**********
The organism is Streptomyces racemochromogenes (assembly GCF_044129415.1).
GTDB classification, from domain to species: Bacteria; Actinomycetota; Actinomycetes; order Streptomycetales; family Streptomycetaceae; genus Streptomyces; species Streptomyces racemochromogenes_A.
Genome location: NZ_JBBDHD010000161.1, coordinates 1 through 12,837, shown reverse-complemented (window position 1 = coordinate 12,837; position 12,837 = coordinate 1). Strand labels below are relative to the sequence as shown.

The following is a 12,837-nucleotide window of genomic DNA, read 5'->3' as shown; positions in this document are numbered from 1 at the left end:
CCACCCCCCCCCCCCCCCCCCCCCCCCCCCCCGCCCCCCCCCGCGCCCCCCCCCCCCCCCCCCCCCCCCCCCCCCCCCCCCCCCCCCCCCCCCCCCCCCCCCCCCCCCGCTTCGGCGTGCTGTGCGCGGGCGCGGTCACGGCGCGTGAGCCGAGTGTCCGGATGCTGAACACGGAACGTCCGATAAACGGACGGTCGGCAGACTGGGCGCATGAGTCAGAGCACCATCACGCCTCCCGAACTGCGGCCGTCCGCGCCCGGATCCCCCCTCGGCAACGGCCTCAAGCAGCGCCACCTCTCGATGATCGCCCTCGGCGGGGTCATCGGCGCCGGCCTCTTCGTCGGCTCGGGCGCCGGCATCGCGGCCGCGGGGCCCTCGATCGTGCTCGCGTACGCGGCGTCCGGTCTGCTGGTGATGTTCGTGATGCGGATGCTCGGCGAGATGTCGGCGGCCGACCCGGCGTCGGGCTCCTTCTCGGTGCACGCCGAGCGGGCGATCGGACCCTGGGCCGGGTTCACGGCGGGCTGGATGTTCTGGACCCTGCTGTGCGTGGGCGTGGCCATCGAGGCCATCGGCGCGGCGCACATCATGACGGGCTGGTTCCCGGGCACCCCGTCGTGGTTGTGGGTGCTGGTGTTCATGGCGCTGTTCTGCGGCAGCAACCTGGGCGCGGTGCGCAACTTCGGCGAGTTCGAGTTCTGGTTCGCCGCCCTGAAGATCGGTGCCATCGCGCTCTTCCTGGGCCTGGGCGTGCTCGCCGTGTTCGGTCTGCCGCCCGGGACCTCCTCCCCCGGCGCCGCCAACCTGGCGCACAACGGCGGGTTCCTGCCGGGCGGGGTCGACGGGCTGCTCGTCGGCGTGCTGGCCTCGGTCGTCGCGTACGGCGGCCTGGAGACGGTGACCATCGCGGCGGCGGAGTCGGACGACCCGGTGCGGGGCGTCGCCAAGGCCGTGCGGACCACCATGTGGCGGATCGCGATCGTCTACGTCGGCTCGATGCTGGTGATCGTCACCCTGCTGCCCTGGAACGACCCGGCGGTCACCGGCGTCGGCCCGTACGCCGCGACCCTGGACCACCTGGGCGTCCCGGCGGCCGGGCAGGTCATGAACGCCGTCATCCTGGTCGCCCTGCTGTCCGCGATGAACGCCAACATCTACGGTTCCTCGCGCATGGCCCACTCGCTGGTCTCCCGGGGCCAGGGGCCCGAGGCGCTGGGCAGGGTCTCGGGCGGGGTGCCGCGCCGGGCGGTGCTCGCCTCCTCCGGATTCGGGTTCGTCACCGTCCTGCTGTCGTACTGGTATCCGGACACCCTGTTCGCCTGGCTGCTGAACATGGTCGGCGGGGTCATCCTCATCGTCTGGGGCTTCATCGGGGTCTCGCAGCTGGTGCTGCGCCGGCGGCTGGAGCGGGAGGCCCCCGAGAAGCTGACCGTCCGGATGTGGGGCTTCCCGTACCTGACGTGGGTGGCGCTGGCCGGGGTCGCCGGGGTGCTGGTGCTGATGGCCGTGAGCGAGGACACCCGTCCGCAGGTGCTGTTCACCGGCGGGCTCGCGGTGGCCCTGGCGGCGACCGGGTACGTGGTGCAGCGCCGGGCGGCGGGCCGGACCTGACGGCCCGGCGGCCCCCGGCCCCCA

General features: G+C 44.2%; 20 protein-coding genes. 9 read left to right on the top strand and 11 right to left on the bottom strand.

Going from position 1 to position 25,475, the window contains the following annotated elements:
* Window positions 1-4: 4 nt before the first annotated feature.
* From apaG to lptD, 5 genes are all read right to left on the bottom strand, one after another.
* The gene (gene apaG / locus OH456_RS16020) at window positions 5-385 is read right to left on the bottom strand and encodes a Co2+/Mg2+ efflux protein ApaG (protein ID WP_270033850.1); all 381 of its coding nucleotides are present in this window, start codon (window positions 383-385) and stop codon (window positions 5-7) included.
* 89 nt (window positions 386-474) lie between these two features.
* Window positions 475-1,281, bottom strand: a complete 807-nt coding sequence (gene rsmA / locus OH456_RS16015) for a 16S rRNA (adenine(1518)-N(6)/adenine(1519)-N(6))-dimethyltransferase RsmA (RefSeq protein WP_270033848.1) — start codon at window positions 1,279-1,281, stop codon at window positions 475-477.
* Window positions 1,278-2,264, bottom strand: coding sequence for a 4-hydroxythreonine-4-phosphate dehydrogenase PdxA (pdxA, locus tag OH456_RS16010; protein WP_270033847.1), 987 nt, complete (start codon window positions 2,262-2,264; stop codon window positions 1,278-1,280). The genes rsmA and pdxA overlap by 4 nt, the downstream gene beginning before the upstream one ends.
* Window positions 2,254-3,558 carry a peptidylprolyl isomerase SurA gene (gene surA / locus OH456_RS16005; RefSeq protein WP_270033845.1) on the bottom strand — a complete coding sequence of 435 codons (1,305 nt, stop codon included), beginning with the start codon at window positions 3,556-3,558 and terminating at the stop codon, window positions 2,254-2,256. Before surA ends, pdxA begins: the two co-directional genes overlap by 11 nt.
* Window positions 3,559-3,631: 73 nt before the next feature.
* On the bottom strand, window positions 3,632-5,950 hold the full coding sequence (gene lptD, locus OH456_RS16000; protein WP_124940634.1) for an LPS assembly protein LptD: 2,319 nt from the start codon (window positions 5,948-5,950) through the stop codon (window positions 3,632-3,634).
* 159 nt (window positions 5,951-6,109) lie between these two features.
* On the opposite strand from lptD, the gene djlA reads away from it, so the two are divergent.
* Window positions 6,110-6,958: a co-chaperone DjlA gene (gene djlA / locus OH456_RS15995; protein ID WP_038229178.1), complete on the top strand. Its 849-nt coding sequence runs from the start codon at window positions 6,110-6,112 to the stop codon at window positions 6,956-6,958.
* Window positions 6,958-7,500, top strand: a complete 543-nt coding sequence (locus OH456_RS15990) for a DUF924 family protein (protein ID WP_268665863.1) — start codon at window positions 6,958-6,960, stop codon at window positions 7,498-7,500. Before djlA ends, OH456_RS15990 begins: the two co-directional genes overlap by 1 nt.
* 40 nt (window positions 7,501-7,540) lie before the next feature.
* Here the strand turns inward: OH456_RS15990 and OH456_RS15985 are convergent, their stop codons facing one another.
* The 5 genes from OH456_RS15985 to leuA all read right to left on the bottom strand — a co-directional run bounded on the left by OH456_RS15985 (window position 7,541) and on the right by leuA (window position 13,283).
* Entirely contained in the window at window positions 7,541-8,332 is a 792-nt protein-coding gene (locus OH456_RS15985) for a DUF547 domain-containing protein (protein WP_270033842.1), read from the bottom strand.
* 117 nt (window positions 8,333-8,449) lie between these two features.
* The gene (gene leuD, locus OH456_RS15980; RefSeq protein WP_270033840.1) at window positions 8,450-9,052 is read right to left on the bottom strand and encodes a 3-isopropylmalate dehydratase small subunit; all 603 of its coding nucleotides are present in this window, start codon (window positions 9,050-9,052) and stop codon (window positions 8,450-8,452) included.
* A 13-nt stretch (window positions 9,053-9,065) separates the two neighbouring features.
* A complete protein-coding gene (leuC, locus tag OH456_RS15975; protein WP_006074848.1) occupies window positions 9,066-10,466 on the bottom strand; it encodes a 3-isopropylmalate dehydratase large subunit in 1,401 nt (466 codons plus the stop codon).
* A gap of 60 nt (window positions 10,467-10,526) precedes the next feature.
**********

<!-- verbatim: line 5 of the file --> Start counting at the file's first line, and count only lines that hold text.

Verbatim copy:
CCACCCCCCCCCCCCCCCCCCCCCCCCCCCCCGCCCCCCCCCGCGCCCCCCCCCCCCCCCCCCCCCCCCCCCCCCCCCCCCCCCCCCCCCCCCCCCCCCCCCCCCCCCGCTTCGGCGTGCTGTGCGCGGGCGCGGTCACGGCGCGTGAGCCGAGTGTCCGGATGCTGAACACGGAACGTCCGATAAACGGACGGTCGGCAGACTGGGCGCATGAGTCAGAGCACCATCACGCCTCCCGAACTGCGGCCGTCCGCGCCCGGATCCCCCCTCGGCAACGGCCTCAAGCAGCGCCACCTCTCGATGATCGCCCTCGGCGGGGTCATCGGCGCCGGCCTCTTCGTCGGCTCGGGCGCCGGCATCGCGGCCGCGGGGCCCTCGATCGTGCTCGCGTACGCGGCGTCCGGTCTGCTGGTGATGTTCGTGATGCGGATGCTCGGCGAGATGTCGGCGGCCGACCCGGCGTCGGGCTCCTTCTCGGTGCACGCCGAGCGGGCGATCGGACCCTGGGCCGGGTTCACGGCGGGCTGGATGTTCTGGACCCTGCTGTGCGTGGGCGTGGCCATCGAGGCCATCGGCGCGGCGCACATCATGACGGGCTGGTTCCCGGGCACCCCGTCGTGGTTGTGGGTGCTGGTGTTCATGGCGCTGTTCTGCGGCAGCAACCTGGGCGCGGTGCGCAACTTCGGCGAGTTCGAGTTCTGGTTCGCCGCCCTGAAGATCGGTGCCATCGCGCTCTTCCTGGGCCTGGGCGTGCTCGCCGTGTTCGGTCTGCCGCCCGGGACCTCCTCCCCCGGCGCCGCCAACCTGGCGCACAACGGCGGGTTCCTGCCGGGCGGGGTCGACGGGCTGCTCGTCGGCGTGCTGGCCTCGGTCGTCGCGTACGGCGGCCTGGAGACGGTGACCATCGCGGCGGCGGAGTCGGACGACCCGGTGCGGGGCGTCGCCAAGGCCGTGCGGACCACCATGTGGCGGATCGCGATCGTCTACGTCGGCTCGATGCTGGTGATCGTCACCCTGCTGCCCTGGAACGACCCGGCGGTCACCGGCGTCGGCCCGTACGCCGCGACCCTGGACCACCTGGGCGTCCCGGCGGCCGGGCAGGTCATGAACGCCGTCATCCTGGTCGCCCTGCTGTCCGCGATGAACGCCAACATCTACGGTTCCTCGCGCATGGCCCACTCGCTGGTCTCCCGGGGCCAGGGGCCCGAGGCGCTGGGCAGGGTCTCGGGCGGGGTGCCGCGCCGGGCGGTGCTCGCCTCCTCCGGATTCGGGTTCGTCACCGTCCTGCTGTCGTACTGGTATCCGGACACCCTGTTCGCCTGGCTGCTGAACATGGTCGGCGGGGTCATCCTCATCGTCTGGGGCTTCATCGGGGTCTCGCAGCTGGTGCTGCGCCGGCGGCTGGAGCGGGAGGCCCCCGAGAAGCTGACCGTCCGGATGTGGGGCTTCCCGTACCTGACGTGGGTGGCGCTGGCCGGGGTCGCCGGGGTGCTGGTGCTGATGGCCGTGAGCGAGGACACCCGTCCGCAGGTGCTGTTCACCGGCGGGCTCGCGGTGGCCCTGGCGGCGACCGGGTACGTGGTGCAGCGCCGGGCGGCGGGCCGGACCTGACGGCCCGGCGGCCCCCGGCCCCCA